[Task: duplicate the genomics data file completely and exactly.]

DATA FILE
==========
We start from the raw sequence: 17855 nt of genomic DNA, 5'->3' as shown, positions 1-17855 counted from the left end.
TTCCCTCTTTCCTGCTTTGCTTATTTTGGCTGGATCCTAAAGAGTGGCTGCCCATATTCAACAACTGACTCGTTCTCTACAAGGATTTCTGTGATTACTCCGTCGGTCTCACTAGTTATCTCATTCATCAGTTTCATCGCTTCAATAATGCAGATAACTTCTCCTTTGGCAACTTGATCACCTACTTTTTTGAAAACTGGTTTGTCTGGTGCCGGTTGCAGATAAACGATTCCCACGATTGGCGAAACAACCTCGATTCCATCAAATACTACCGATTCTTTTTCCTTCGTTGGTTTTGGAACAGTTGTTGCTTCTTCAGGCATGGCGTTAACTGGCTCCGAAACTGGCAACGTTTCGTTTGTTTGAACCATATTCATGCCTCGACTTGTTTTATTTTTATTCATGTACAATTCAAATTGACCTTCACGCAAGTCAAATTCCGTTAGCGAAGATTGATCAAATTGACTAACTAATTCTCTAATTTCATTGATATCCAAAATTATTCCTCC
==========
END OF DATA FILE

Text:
We start from the raw sequence: 17855 nt of genomic DNA, 5'->3' as shown, positions 1-17855 counted from the left end.
TTCCCTCTTTCCTGCTTTGCTTATTTTGGCTGGATCCTAAAGAGTGGCTGCCCATATTCAACAACTGACTCGTTCTCTACAAGGATTTCTGTGATTACTCCGTCGGTCTCACTAGTTATCTCATTCATCAGTTTCATCGCTTCAATAATGCAGATAACTTCTCCTTTGGCAACTTGATCACCTACTTTTTTGAAAACTGGTTTGTCTGGTGCCGGTTGCAGATAAACGATTCCCACGATTGGCGAAACAACCTCGATTCCATCAAATACTACCGATTCTTTTTCCTTCGTTGGTTTTGGAACAGTTGTTGCTTCTTCAGGCATGGCGTTAACTGGCTCCGAAACTGGCAACGTTTCGTTTGTTTGAACCATATTCATGCCTCGACTTGTTTTATTTTTATTCATGTACAATTCAAATTGACCTTCACGCAAGTCAAATTCCGTTAGCGAAGATTGATCAAATTGACTAACTAATTCTCTAATTTCATTGATATCCAAAATTATTCCTCC